Top 10 common pregnancy pains

If you're pregnant, no doubt you've been told countless times what a wonderful period those nine golden months are. Your skin glows, your new baby's kicking playfully away in your tummy and everyone is dying to make a fuss of you.

Pregnancy pains

But what they often forgets to mention is all the other uncomfortable and embarrassing stuff that is also might happen to you.

Unfortunately, your hormones decide to go completely mental and your body can feel like it's playing a joke on you as you start to suffer a whole manner of ailments, irritations and discomforts.

In reality, your body is just adapting to the enormous changes going on inside, but it might not be pretty to live with - the constipation alone can bring tears to your eyes!

But try and remember that these are minor problems that will pass, and are usually nothing to worry about.

Of course, you might be one of the lucky ones who sail through your pregnancy in the picture of health. For the majority of us mere mortals, however, the chances are that you will succumb in some way, and so we've decided to compile the top 10 most common pregnancy pains you might experience...

10. Fatigue

You're going to feel knackered - a lot - but what do you expect?

Your body is having to work harder to adapt to the demands of your pregnancy, so everyday tasks will naturally seem more exhausting.

The first 12-15 weeks can be the hardest as your body is under extra strain. Don't feel guilty about trying to take naps whenever possible - but try to avoid doing it at work!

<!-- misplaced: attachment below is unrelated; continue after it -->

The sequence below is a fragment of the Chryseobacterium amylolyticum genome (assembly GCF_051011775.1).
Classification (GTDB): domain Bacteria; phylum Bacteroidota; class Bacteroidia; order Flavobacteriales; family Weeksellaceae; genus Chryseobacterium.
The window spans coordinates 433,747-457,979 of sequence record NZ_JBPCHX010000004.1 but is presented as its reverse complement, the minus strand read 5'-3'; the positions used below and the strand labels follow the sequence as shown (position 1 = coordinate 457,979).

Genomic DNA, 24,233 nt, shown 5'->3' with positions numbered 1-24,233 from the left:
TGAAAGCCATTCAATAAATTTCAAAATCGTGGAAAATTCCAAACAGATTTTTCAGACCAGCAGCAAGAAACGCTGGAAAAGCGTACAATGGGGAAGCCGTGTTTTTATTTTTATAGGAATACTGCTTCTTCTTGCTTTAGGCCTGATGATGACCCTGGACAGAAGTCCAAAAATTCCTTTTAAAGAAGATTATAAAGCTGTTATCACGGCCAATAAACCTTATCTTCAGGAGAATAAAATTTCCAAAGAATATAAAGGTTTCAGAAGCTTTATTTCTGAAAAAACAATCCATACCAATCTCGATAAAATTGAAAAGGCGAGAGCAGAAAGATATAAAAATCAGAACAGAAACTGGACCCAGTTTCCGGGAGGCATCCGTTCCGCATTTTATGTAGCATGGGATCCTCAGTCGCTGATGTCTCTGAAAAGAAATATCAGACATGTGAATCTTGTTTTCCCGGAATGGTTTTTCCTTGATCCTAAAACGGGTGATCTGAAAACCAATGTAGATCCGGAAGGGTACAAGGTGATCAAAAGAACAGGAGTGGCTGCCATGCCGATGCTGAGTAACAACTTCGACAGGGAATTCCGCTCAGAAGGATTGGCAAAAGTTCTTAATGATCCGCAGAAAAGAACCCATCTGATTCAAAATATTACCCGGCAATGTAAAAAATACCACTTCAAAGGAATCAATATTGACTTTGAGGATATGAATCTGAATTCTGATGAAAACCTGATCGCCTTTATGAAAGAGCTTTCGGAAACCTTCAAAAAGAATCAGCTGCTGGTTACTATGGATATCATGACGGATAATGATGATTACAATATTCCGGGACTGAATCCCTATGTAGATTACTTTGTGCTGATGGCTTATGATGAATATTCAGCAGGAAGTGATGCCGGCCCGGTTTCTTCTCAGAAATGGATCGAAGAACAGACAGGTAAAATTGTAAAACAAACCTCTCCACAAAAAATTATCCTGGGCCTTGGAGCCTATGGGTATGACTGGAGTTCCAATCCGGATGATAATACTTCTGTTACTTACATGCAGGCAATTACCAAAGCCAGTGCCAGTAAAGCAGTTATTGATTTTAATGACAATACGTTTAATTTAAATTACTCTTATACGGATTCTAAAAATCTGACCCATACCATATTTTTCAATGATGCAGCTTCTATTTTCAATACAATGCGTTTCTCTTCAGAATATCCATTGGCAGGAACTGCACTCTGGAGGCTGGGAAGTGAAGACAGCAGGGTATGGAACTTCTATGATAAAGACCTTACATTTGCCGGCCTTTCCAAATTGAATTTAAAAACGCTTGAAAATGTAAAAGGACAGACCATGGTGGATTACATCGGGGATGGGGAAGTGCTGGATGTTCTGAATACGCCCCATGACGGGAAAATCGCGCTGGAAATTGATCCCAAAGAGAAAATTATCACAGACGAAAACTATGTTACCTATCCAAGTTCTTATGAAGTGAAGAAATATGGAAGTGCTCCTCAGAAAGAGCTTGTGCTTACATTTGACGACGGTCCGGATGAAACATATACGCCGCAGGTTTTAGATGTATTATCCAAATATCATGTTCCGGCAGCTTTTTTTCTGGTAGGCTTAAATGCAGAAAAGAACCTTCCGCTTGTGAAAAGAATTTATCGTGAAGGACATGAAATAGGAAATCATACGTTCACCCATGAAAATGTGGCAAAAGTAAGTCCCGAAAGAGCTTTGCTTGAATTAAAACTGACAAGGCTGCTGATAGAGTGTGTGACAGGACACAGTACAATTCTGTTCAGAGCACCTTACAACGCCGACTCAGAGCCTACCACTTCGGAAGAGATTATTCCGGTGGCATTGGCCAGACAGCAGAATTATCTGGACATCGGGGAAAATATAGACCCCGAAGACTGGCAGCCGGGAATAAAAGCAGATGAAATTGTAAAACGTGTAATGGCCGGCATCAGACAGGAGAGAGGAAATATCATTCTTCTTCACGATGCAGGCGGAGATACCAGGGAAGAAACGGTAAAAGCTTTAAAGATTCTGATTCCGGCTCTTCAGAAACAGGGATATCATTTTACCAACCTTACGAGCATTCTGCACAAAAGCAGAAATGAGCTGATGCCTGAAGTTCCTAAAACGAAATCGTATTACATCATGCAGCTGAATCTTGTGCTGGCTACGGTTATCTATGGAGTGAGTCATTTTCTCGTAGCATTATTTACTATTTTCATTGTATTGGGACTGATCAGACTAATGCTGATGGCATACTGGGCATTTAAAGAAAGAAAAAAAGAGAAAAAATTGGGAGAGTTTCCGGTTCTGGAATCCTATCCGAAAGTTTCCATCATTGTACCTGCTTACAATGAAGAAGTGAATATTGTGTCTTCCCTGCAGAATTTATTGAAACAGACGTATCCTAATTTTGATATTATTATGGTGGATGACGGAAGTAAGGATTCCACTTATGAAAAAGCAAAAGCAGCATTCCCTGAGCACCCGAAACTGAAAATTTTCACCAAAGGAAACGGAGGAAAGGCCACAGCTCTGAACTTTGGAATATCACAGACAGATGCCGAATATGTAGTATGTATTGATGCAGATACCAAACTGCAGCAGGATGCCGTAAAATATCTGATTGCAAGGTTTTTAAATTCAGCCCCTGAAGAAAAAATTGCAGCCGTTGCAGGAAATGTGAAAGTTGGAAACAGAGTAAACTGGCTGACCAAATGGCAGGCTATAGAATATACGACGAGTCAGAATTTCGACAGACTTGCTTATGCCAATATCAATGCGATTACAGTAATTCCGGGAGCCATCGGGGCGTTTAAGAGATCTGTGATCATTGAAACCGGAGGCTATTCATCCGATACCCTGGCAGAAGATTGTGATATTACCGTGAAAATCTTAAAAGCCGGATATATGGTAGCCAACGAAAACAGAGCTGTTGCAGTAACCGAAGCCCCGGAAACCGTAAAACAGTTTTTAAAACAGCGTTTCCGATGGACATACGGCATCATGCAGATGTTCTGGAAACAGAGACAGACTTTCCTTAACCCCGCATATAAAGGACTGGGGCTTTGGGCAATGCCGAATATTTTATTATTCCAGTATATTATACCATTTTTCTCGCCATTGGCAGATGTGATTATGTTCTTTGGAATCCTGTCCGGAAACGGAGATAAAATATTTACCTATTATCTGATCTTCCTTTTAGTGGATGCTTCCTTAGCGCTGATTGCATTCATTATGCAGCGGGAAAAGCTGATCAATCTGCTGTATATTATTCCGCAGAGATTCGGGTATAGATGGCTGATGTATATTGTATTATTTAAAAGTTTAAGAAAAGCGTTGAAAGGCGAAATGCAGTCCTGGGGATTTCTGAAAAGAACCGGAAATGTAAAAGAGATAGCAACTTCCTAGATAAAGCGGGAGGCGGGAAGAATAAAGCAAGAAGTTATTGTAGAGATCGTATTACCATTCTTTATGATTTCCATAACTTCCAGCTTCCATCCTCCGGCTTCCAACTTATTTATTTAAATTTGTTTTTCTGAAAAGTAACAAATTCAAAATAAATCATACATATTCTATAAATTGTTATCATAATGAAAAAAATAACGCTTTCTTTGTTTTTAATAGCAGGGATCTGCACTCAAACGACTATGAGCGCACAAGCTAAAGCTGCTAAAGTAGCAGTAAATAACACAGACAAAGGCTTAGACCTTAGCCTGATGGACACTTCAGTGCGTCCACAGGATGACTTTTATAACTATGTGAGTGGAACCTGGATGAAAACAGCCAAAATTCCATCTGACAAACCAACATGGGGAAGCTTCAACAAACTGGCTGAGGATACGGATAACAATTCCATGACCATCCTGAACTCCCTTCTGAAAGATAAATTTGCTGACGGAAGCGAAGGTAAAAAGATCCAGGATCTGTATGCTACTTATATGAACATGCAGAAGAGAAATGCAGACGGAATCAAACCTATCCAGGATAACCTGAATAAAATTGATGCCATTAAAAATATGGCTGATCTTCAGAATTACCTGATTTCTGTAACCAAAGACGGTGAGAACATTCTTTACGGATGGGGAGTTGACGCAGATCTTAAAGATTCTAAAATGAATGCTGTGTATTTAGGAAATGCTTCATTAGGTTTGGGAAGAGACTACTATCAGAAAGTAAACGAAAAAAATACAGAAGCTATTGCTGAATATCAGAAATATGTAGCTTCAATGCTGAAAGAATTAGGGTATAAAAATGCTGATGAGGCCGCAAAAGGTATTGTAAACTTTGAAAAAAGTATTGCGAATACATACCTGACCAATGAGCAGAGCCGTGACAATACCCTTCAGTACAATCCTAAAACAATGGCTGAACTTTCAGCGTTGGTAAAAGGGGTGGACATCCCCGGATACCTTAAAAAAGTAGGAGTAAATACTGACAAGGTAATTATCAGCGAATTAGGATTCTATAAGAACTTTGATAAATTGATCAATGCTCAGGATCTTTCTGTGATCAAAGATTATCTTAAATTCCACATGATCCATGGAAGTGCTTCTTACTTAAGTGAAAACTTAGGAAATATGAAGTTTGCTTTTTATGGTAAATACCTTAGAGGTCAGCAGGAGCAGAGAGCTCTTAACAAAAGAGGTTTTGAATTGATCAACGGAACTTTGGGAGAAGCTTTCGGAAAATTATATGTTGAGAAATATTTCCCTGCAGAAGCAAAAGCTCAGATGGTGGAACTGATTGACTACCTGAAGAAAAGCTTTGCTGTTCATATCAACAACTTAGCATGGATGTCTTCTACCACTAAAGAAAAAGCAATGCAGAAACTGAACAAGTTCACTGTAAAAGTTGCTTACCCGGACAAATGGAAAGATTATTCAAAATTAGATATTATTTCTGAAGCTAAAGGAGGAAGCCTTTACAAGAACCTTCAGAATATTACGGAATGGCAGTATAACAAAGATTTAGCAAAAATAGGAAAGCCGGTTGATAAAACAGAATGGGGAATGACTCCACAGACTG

9. Backache and leg pains

As your womb and breasts get bigger and pregnancy hormones soften the muscles that support your spine, your back is going to give you plenty of gip. Your leg joints are also likely to cop it too, thanks to the extra stress and strain on your body.

Plenty of warm baths and massages should help, although painkillers like paracetamol are also are safe to take when you're pregnant.

8. Mood swings

Warn your partner now - they are likely to be on the receiving end of your moodiness! Thanks to changes in your hormonal balance, you'll probably get upset much more than usual, and perhaps become teary or angry over trivial situations.

You might experience some mixed feelings about your imminent parenthood too, as well as the fact that you're becoming as big as a house. But give yourself a break. It happens to the best of us and often, all you need is a nice big cuddle.

7. Going to the toilet

In the first three and last three months of your pregnany, you are going to need to go to the toilet a lot more than usual as your growing baby starts to squash your bladder and create more waste for your body to get rid of.

Things can sometimes start to get a bit urgent and you may find yourself sprinting (well, jogging speedily) to the loo. You may even be unable to prevent the odd sudden spurt when you cough, sneeze or laugh. Don’t be mortified! It’s just because your pelvic floor muscles are bit more relaxed than usual in preparation for your baby’s arrival.

Try and remember to do your pelvic floor exercises every day before and after the birth of your baby to prevent future accidents.

6. Varicose veins